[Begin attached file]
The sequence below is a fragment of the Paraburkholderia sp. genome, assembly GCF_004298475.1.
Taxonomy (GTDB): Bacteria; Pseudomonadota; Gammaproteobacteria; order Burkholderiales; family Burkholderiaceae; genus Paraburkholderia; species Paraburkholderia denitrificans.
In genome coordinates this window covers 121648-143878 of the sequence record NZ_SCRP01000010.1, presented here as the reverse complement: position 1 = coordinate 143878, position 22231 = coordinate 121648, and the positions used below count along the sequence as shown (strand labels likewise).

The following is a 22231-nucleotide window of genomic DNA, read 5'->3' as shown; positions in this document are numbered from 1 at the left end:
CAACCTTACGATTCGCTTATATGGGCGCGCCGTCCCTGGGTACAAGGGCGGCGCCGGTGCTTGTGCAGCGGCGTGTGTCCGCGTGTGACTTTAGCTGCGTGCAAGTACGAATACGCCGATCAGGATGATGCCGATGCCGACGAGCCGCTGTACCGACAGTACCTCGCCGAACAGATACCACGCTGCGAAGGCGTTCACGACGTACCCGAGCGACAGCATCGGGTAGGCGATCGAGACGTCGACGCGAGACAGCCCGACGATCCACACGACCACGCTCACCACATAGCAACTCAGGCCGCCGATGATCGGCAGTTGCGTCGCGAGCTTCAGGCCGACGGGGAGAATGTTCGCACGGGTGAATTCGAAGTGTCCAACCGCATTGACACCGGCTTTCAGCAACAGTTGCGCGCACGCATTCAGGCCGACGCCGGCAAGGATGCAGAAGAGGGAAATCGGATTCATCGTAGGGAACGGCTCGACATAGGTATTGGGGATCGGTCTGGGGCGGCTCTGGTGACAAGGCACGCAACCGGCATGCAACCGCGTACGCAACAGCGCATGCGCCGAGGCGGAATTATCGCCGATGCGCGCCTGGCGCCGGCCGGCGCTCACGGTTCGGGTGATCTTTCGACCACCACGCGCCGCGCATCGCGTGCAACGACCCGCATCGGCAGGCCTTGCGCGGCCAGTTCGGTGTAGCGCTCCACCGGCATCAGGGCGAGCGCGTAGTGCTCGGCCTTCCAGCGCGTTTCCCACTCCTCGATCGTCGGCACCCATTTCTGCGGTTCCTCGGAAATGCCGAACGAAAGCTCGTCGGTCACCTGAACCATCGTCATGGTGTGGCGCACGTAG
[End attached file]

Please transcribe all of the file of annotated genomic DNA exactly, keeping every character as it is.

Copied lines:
The sequence below is a fragment of the Paraburkholderia sp. genome, assembly GCF_004298475.1.
Taxonomy (GTDB): Bacteria; Pseudomonadota; Gammaproteobacteria; order Burkholderiales; family Burkholderiaceae; genus Paraburkholderia; species Paraburkholderia denitrificans.
In genome coordinates this window covers 121648-143878 of the sequence record NZ_SCRP01000010.1, presented here as the reverse complement: position 1 = coordinate 143878, position 22231 = coordinate 121648, and the positions used below count along the sequence as shown (strand labels likewise).

The following is a 22231-nucleotide window of genomic DNA, read 5'->3' as shown; positions in this document are numbered from 1 at the left end:
CAACCTTACGATTCGCTTATATGGGCGCGCCGTCCCTGGGTACAAGGGCGGCGCCGGTGCTTGTGCAGCGGCGTGTGTCCGCGTGTGACTTTAGCTGCGTGCAAGTACGAATACGCCGATCAGGATGATGCCGATGCCGACGAGCCGCTGTACCGACAGTACCTCGCCGAACAGATACCACGCTGCGAAGGCGTTCACGACGTACCCGAGCGACAGCATCGGGTAGGCGATCGAGACGTCGACGCGAGACAGCCCGACGATCCACACGACCACGCTCACCACATAGCAACTCAGGCCGCCGATGATCGGCAGTTGCGTCGCGAGCTTCAGGCCGACGGGGAGAATGTTCGCACGGGTGAATTCGAAGTGTCCAACCGCATTGACACCGGCTTTCAGCAACAGTTGCGCGCACGCATTCAGGCCGACGCCGGCAAGGATGCAGAAGAGGGAAATCGGATTCATCGTAGGGAACGGCTCGACATAGGTATTGGGGATCGGTCTGGGGCGGCTCTGGTGACAAGGCACGCAACCGGCATGCAACCGCGTACGCAACAGCGCATGCGCCGAGGCGGAATTATCGCCGATGCGCGCCTGGCGCCGGCCGGCGCTCACGGTTCGGGTGATCTTTCGACCACCACGCGCCGCGCATCGCGTGCAACGACCCGCATCGGCAGGCCTTGCGCGGCCAGTTCGGTGTAGCGCTCCACCGGCATCAGGGCGAGCGCGTAGTGCTCGGCCTTCCAGCGCGTTTCCCACTCCTCGATCGTCGGCACCCATTTCTGCGGTTCCTCGGAAATGCCGAACGAAAGCTCGTCGGTCACCTGAACCATCGTCATGGTGTGGCGCACGTAG